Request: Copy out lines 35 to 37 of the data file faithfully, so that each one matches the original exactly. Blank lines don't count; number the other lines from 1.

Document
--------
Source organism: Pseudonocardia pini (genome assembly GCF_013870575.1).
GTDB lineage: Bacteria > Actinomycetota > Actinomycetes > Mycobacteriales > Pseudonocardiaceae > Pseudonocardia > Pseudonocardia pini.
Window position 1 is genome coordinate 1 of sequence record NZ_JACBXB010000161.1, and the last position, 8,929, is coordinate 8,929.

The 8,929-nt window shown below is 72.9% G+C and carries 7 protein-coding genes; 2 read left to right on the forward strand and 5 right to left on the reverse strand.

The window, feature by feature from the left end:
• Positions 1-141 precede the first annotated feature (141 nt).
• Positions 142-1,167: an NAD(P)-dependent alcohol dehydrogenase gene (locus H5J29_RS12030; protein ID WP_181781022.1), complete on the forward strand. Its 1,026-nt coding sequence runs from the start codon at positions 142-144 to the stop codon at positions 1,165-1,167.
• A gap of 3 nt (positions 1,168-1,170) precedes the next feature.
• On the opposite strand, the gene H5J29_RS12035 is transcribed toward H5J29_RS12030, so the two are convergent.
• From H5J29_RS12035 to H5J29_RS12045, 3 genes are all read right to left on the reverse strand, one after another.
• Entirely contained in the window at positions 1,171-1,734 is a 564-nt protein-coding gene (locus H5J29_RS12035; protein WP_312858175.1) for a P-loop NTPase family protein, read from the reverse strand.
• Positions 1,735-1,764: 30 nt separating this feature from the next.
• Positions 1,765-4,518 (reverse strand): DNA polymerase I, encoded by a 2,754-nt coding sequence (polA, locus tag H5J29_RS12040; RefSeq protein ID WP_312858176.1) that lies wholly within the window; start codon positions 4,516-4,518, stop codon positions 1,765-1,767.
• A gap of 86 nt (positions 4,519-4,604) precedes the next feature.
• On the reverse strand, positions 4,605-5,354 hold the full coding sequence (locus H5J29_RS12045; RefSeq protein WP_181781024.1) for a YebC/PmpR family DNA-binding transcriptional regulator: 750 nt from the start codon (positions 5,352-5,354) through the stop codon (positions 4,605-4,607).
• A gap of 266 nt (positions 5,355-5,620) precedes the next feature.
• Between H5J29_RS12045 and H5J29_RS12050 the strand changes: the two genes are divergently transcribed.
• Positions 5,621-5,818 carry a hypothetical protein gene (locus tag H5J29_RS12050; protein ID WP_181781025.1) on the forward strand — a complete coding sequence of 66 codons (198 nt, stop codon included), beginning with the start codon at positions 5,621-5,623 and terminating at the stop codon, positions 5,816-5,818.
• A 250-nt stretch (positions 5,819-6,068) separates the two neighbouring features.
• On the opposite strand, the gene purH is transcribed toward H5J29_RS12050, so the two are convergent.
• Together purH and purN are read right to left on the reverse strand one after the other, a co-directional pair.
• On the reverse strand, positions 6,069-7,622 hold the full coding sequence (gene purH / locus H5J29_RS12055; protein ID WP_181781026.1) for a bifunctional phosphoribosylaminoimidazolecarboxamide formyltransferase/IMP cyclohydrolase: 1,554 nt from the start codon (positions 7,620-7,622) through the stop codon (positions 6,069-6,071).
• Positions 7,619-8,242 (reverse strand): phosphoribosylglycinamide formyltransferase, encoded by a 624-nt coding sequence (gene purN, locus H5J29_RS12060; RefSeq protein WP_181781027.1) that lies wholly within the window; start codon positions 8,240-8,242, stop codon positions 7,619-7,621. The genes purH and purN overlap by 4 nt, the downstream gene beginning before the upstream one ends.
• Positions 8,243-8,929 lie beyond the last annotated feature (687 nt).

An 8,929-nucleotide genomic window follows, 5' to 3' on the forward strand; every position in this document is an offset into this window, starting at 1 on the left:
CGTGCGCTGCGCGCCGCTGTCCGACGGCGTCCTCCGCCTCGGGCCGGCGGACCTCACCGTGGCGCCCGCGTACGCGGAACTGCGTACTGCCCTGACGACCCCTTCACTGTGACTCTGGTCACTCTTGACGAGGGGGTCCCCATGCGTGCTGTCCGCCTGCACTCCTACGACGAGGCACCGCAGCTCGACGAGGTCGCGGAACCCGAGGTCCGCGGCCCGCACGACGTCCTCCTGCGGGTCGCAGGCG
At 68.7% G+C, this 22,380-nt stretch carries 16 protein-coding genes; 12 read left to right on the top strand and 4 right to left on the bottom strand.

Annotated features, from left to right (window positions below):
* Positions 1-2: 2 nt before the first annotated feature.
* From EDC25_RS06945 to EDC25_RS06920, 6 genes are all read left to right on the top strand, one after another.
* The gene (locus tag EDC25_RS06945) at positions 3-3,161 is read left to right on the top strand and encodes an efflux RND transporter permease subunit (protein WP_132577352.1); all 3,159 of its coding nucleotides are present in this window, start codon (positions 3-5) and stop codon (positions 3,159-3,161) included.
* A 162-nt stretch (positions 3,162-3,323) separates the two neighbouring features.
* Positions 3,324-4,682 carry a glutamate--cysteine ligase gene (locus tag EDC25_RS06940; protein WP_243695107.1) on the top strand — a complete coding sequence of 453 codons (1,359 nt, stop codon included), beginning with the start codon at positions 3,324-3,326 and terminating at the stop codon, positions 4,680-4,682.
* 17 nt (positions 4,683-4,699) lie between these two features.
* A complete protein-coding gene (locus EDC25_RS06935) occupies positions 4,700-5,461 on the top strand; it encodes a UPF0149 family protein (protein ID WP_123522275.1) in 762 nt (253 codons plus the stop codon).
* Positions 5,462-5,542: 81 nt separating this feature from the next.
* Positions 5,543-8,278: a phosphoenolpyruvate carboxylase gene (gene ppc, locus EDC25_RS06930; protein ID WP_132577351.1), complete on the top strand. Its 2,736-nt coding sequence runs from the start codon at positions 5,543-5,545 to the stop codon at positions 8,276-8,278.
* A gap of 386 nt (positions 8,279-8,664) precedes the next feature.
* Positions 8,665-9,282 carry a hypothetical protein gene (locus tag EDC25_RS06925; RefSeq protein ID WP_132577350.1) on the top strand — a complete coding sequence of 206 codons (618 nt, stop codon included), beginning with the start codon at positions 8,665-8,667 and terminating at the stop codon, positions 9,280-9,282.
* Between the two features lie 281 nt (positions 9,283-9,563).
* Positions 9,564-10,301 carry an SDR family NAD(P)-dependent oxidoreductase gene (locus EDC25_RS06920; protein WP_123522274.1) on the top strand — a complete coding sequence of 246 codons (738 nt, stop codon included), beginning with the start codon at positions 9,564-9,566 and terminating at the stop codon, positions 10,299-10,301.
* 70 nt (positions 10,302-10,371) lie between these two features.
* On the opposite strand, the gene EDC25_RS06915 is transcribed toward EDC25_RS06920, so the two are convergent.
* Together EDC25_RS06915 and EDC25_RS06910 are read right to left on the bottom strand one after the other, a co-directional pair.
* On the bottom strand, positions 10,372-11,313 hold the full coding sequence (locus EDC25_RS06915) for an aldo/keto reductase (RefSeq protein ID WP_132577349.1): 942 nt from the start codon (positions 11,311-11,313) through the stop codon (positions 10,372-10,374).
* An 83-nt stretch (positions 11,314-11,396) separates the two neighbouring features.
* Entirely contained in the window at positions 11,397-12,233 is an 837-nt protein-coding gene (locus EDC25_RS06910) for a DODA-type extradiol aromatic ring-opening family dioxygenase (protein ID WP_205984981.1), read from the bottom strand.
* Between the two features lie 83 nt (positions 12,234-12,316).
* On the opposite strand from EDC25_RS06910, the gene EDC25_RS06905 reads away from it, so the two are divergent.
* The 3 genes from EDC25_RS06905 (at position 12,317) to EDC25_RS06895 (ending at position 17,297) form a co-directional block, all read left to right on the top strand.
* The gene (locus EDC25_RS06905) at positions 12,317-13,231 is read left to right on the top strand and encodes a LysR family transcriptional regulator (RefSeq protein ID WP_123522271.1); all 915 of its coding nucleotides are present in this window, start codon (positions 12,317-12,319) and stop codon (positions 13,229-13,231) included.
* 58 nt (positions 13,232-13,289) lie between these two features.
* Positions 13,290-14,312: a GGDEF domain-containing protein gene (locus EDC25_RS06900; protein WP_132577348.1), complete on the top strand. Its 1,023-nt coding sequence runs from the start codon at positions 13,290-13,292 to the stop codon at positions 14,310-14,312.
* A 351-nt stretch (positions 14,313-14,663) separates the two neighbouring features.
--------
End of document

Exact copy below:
* A complete protein-coding gene (locus EDC25_RS06935) occupies positions 4,700-5,461 on the top strand; it encodes a UPF0149 family protein (protein ID WP_123522275.1) in 762 nt (253 codons plus the stop codon).
* Positions 5,462-5,542: 81 nt separating this feature from the next.
* Positions 5,543-8,278: a phosphoenolpyruvate carboxylase gene (gene ppc, locus EDC25_RS06930; protein ID WP_132577351.1), complete on the top strand. Its 2,736-nt coding sequence runs from the start codon at positions 5,543-5,545 to the stop codon at positions 8,276-8,278.